Hi everyone,
I was explaining modes to a couple of beginners recently and I realized I have a visual way of remembering modes that is a little different than how I usually see modes presented. A lot of mode lessons out there teach you what notes are in each mode in relation to the notes of the major scale (flatted 6th, flatted 7th, etc), and this can be a bit cumbersome for beginners. While that's essential information, I think this visual way of remembering mode formations can be useful for getting your foot in the door and supplementing the theory behind them. Kind of like in school how you'd learn a sentence with the first letter in each of a list of things you had to remember for a test.

So here it is, this is how I have always visualized modes, in a pattern using 3 different formations I visualize as man, woman, and child. This is just kind of how these formations naturally presented themselves in my head. What I like about these formations is unlike a lot of scale instructions out there, using these formations you never have to stretch 2 whole intervals on the same string, which I always found to be a bit cumbersome (although sometimes in the heat of the moment it's what works best).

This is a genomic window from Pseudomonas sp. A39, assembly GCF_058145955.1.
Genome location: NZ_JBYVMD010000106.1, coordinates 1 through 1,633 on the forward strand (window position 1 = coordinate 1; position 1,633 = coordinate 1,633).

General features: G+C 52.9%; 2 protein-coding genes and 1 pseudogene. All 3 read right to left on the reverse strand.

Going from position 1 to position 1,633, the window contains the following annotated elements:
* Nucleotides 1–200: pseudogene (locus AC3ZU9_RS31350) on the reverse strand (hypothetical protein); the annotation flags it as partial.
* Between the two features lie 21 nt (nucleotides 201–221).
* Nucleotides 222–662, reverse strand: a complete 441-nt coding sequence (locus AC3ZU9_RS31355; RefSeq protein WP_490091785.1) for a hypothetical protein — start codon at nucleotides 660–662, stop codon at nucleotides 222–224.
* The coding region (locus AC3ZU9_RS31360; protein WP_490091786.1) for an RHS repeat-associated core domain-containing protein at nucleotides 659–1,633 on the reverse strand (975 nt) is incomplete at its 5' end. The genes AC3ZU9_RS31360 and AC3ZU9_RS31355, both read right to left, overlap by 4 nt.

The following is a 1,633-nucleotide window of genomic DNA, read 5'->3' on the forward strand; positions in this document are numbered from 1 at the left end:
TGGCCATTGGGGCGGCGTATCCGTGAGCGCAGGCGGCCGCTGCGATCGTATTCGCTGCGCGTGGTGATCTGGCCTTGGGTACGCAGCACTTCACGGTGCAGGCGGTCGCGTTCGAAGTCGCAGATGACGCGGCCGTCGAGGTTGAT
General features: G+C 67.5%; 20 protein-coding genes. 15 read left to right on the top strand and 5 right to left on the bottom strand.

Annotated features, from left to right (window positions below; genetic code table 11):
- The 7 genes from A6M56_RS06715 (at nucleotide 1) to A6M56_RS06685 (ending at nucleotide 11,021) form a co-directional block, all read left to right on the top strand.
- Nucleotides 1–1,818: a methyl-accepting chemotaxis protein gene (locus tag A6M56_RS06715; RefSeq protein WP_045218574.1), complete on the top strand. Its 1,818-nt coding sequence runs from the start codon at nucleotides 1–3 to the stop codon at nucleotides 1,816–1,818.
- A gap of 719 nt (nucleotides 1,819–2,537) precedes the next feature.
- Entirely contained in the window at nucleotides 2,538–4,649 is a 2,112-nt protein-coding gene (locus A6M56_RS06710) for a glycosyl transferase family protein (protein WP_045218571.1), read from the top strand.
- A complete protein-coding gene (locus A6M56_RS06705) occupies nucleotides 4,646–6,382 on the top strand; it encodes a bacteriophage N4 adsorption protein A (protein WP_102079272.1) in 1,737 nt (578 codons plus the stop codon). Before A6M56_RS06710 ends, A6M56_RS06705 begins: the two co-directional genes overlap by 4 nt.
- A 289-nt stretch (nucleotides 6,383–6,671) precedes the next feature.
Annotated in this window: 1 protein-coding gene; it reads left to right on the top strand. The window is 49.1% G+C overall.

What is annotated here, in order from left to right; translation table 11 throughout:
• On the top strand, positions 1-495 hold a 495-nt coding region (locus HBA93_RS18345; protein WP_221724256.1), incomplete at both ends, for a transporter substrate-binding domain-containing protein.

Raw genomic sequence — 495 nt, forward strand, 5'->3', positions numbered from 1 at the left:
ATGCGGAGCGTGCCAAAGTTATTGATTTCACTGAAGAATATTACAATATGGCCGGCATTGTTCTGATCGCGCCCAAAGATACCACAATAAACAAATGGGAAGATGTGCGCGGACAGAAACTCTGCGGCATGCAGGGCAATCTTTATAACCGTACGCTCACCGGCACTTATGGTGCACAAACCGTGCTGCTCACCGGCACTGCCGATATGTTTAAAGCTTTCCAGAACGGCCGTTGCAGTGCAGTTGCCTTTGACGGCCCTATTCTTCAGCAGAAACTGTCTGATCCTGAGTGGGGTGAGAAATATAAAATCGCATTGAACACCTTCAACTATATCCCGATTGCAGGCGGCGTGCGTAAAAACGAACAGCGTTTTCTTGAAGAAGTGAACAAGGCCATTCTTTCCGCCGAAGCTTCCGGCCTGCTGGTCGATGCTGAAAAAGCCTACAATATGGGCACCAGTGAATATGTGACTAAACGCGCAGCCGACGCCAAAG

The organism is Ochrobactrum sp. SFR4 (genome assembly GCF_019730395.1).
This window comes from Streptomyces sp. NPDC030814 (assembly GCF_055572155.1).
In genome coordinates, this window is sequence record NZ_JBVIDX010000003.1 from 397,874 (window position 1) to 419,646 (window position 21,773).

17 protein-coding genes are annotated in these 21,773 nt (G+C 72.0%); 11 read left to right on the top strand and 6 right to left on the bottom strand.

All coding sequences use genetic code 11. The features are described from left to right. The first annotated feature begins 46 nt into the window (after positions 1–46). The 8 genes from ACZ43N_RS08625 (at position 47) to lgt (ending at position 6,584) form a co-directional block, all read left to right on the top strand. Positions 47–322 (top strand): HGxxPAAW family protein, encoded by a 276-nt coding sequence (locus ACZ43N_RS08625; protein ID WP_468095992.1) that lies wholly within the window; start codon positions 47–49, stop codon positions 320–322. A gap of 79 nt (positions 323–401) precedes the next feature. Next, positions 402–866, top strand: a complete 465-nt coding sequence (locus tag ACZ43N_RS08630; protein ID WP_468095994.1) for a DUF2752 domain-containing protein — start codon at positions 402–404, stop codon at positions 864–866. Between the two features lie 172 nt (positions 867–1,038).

I realize for those of you that already know modes well, this will seem basic and maybe even silly. But for beginners I think it can be useful.

So I created this graphic in Photoshop for my friends to help them learn, and I thought I'd share. At the top of each string, I put an M, W, or C for man, woman, & child. The last string is in parentheses because you don't do the whole formation since you stop at the root note.

Last edited by whitmell at Aug 27, 2010,
Why not learn the notes of the fretboard until you can name them on the fly, then work on learning and understanding the key signature of each of these? That way you can construct them on the fly instead of having to memorize things like "Man Woman Woman Child Man Man", which will not really help you to understand how these scales work.